Future Kings: Giving our boys new stories

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Many times people ask me: “What is the end game of Future Kings? What do the boys take with them after the programme?”

When this question is posed, I know what people mean: “Do the boys get some form of training? Do they get a certificate?”

These questions are legitimate and contextual. We have become accustomed to tangible outcomes for everything we do: a certificate (even if it is of attendance), a physical skill (plumbing or computer literacy), a salary or even a badge.

Without something that we can present to others, most of us feel that any programme is inadequate and almost a waste of time.

Not for Future Kings. We are about different outcomes. I will explain shortly.

The other day I was attending a funeral in Soweto. In attendance was a gay relative of the deceased and a group of his friends, most of whom were also gay.

While waiting for my friend, to whom I had come to give my condolences, I found myself standing among some men who had also come to pay their last respects.

“Why makes someone decide to be gay?” one of the guys enquired.

The other fellows offered their reasons while some said they could not fathom why “this anomaly” happened.

The enquirer added: “Which man allows himself to be penetrated by another?”

The insinuation, supported tacitly and implicitly by the rest of the other men around, was that gay men – and I suspected all members of the lesbian, gay, bisexual, transsexual and intersexual (LGBTI) family – are depraved.

I did not know any of the guys. I am not sure if I was invited into their conversation. I invited myself anyway.

“But it is not a choice. It is who they are. Like you and me,” I proffered.

Before I could finish what was clearly an unpopular and frowned upon view, the instigator of the conversation asked: “But where were they all along? Why are we only seeing them now?”

I told him and the rest of his choir that homosexuals have existed for as long as humans have inhabited the earth. “It is because of bigots like you that they were always living a lie. They have now decided to come out in spite of your hate and intimidation.”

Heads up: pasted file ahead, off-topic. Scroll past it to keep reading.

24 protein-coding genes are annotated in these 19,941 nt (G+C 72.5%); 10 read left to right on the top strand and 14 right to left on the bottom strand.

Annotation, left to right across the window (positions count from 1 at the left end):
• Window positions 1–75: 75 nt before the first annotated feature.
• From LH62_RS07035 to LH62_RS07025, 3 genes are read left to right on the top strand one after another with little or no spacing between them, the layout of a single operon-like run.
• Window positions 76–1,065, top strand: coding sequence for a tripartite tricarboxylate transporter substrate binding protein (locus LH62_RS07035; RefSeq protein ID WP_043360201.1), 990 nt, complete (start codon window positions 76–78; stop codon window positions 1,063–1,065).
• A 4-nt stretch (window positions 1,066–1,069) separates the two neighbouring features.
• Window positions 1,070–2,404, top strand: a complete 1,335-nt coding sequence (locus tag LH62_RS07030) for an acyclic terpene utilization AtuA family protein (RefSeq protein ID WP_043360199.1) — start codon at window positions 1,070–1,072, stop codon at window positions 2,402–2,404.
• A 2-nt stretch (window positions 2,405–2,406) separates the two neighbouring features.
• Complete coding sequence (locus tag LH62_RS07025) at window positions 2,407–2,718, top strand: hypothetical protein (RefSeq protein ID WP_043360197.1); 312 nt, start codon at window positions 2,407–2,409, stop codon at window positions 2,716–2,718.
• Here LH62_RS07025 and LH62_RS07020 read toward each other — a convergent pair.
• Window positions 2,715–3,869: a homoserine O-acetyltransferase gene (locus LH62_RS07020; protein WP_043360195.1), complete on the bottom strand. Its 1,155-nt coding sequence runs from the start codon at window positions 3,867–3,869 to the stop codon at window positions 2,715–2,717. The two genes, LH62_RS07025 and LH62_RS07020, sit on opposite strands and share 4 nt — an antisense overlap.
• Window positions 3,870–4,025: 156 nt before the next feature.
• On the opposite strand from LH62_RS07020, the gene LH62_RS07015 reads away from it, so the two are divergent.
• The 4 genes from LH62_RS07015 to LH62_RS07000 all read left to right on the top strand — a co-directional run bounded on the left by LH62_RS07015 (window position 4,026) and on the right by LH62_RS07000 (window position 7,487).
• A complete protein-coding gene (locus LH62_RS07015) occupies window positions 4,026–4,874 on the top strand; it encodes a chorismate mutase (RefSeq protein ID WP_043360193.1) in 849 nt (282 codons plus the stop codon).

At which point I told them that I am grateful for their company but was not going to endorse their bigotry by continuing to take part in that conversation, which later deteriorated to the obvious and unscientific blaming of homosexuals for HIV and Aids.

Which brings me back to what the ultimate outcomes of Future Kings are.

Boys in Soweto where I was raised and where I was the other day, and in many other neighbourhoods rich and poor, rural and urban, are continuously exposed to such stories of homophobia, patriarchy, sexual abuse, crime, hate and disrespect.

Our intervention is to bring them new or alternative stories. Future Kings aims to say to them that their “reality” is not the final word. It is just one story that may or may not be true.

Future Kings wants to tell them other stories, and allow them to make their own choices about which stories they like, which stories represent the men they one day would like to become.

We seek to tell them stories of toil and commitment that can lead to success; respect for humankind especially women, children and vulnerable groups including the LGBTI; hatred and fear of crime; community service and entrepreneurship.

In a manner of speaking, Future Kings is another initiation school. We put boys through classes and camps to teach them about their responsibility, duty and debt to society.

We are not in competition to any programme, especially ones that give boys physical skills and the resultant certificates. We complement those programmes. Only we focus on the inner man.

I dream of a society where boys still rise up when an elderly person walks into the room, they help the elderly and infirm walk across the road or carry their wares, call the elderly Sir, Madam, Uncle or Aunt, where they do not lift a finger against women and where they do not believe they are better or stronger than the next person.

I want them to know that it is okay to be a man that loves women with respect, that does not force himself onto girls, that does not use brawn to negotiate their place in society, that cries and that just cares for everyone’s peace as much as his own.

Future Kings wants to say to our boys #BeThatGuy without a certificate but with a badge of honour.

[Like our page of Facebook @FutureKingsAfrica. Follow me on twitter @ramsbythehorns]